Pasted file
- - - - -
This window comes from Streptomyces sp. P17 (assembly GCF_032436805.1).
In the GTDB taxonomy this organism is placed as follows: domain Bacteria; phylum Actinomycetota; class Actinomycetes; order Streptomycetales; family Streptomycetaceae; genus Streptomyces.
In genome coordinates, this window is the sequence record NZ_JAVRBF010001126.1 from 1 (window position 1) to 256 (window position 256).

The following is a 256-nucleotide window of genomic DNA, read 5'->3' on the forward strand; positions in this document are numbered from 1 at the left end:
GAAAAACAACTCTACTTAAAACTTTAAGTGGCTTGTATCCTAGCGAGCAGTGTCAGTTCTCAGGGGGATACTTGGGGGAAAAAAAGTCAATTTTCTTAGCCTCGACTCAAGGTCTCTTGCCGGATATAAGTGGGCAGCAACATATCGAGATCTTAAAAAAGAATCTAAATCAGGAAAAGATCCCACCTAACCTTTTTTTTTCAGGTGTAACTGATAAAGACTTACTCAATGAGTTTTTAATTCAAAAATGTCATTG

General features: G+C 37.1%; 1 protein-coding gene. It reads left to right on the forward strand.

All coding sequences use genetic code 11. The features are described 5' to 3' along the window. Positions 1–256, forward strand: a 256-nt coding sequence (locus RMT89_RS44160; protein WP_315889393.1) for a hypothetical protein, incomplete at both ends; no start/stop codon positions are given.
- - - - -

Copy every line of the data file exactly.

This window comes from Streptomyces sp. P17 (assembly GCF_032436805.1).
In the GTDB taxonomy this organism is placed as follows: domain Bacteria; phylum Actinomycetota; class Actinomycetes; order Streptomycetales; family Streptomycetaceae; genus Streptomyces.
In genome coordinates, this window is the sequence record NZ_JAVRBF010001126.1 from 1 (window position 1) to 256 (window position 256).

The following is a 256-nucleotide window of genomic DNA, read 5'->3' on the forward strand; positions in this document are numbered from 1 at the left end:
GAAAAACAACTCTACTTAAAACTTTAAGTGGCTTGTATCCTAGCGAGCAGTGTCAGTTCTCAGGGGGATACTTGGGGGAAAAAAAGTCAATTTTCTTAGCCTCGACTCAAGGTCTCTTGCCGGATATAAGTGGGCAGCAACATATCGAGATCTTAAAAAAGAATCTAAATCAGGAAAAGATCCCACCTAACCTTTTTTTTTCAGGTGTAACTGATAAAGACTTACTCAATGAGTTTTTAATTCAAAAATGTCATTG

General features: G+C 37.1%; 1 protein-coding gene. It reads left to right on the forward strand.

All coding sequences use genetic code 11. The features are described 5' to 3' along the window. Positions 1–256, forward strand: a 256-nt coding sequence (locus RMT89_RS44160; protein WP_315889393.1) for a hypothetical protein, incomplete at both ends; no start/stop codon positions are given.